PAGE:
The key to working smarter rather than harder

The key to working smarter rather than harder

Focusing on one thing when students have so much on their plates can be a tremendous task. Tests are a challenge for some and a breeze for others. Whether it comes easy for you or not, test-taking all lies in the preparation rather than the test itself.

I have found that the key to studying is limiting your distractions to little or none at all. Firstly, begin studying in a clean room; when your bedroom is messy, it can cause your thoughts to become discombobulated as well. Sit at a desk or an area designated for homework. Trying to study whilst lying in bed can quickly blur the line between homework time and nap time. I can testify to that effect. Next, leave your phone outside your reach. This sets you up to pay better attention to what you are learning and allows you to retain the information in the long run rather than learning just to pass a test. As my art teacher has always said, “work smarter not harder.”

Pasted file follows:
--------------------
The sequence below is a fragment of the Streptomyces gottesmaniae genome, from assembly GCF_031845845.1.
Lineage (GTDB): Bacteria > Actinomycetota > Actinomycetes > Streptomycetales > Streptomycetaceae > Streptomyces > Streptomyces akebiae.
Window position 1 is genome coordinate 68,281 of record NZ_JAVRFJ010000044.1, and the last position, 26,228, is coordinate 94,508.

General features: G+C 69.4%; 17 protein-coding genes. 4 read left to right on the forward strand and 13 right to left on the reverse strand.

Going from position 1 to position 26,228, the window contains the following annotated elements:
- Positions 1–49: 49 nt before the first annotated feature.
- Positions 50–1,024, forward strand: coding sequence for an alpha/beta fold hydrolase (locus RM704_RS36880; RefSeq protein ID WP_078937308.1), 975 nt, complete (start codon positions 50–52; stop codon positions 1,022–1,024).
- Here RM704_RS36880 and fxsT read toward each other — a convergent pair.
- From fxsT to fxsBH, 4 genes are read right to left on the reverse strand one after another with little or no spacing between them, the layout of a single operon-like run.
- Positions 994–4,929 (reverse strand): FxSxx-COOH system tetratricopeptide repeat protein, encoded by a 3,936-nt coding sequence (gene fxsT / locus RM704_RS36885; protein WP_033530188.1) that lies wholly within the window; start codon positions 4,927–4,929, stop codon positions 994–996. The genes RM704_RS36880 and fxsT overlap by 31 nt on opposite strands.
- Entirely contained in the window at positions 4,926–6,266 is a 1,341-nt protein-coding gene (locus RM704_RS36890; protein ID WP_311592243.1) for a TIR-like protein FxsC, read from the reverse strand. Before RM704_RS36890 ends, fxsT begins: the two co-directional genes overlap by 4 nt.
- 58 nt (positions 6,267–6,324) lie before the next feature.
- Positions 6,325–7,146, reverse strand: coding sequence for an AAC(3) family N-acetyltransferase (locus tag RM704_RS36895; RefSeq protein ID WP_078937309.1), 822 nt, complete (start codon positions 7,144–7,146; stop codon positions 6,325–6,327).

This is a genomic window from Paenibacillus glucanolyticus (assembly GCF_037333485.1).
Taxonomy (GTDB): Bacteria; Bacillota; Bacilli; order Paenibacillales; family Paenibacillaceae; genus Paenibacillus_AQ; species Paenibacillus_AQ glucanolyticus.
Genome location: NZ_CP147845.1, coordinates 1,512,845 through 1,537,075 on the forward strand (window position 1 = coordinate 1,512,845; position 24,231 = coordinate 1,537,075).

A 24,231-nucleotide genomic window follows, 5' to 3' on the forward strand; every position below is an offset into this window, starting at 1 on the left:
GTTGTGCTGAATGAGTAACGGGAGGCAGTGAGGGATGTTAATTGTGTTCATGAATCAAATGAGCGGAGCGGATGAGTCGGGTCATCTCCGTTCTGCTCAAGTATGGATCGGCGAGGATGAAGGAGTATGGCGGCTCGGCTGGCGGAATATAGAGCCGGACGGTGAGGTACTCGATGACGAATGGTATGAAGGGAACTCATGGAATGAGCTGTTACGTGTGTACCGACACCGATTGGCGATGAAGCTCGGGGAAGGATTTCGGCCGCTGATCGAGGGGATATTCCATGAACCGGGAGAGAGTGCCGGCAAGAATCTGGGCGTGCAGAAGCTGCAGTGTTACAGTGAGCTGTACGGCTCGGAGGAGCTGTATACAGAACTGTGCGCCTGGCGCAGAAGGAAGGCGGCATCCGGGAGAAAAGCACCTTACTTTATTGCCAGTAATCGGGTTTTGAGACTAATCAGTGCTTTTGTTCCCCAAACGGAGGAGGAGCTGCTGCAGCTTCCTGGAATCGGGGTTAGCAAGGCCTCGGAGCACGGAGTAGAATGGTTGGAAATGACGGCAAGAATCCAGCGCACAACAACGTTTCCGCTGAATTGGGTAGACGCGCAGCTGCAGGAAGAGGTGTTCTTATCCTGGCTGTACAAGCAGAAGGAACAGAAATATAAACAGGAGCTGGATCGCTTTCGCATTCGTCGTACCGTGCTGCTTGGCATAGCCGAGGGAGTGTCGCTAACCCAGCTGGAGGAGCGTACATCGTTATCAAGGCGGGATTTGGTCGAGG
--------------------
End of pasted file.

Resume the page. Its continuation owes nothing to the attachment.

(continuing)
I have had many years of bad study habits. It wasn’t until this year when my psychology teacher told us that there is no such thing as bad test takers, only bad study habits. This challenged me. I thought about how I have struggled with testing and test anxiety, but maybe it wasn’t the test itself. Maybe it was my approach to studying. I would study for hours for a particular test, and the score on the test certainly would not reflect the effort and time put in. So how much of the studying was actually efficient?

I evaluated what I was doing and how I could improve my study habits rather than being convinced that “I am a bad test taker.’ I quickly realized the small changes I needed to make, such as my focus. If I had a lot on my mind at the moment, studying then was not a good idea. For if I studied at that time, the information would go into one ear and out the other because my brain was elsewhere at the moment.

What I have learned from finding study tips that work for me is that I need to focus my undivided attention on studying. If I study for 20 minutes in a clean room with no phone or any distractions, I retain the information better than if I was to study for one hour with distractions. I can retain the information when I’m just focused on that one task.

So, if you are struggling with tests, rethink HOW you are preparing for your test, not how to PASS the test. Do not give up. Don’t give yourself the “I’m a bad test takera�� excuse because that is false. Figure out what works for you and stick to it. Sadly, tests never go away. They continue in college, and you will encounter many tests in adulthood as well. Therefore, it is paramount to understand the proper preparation for a test.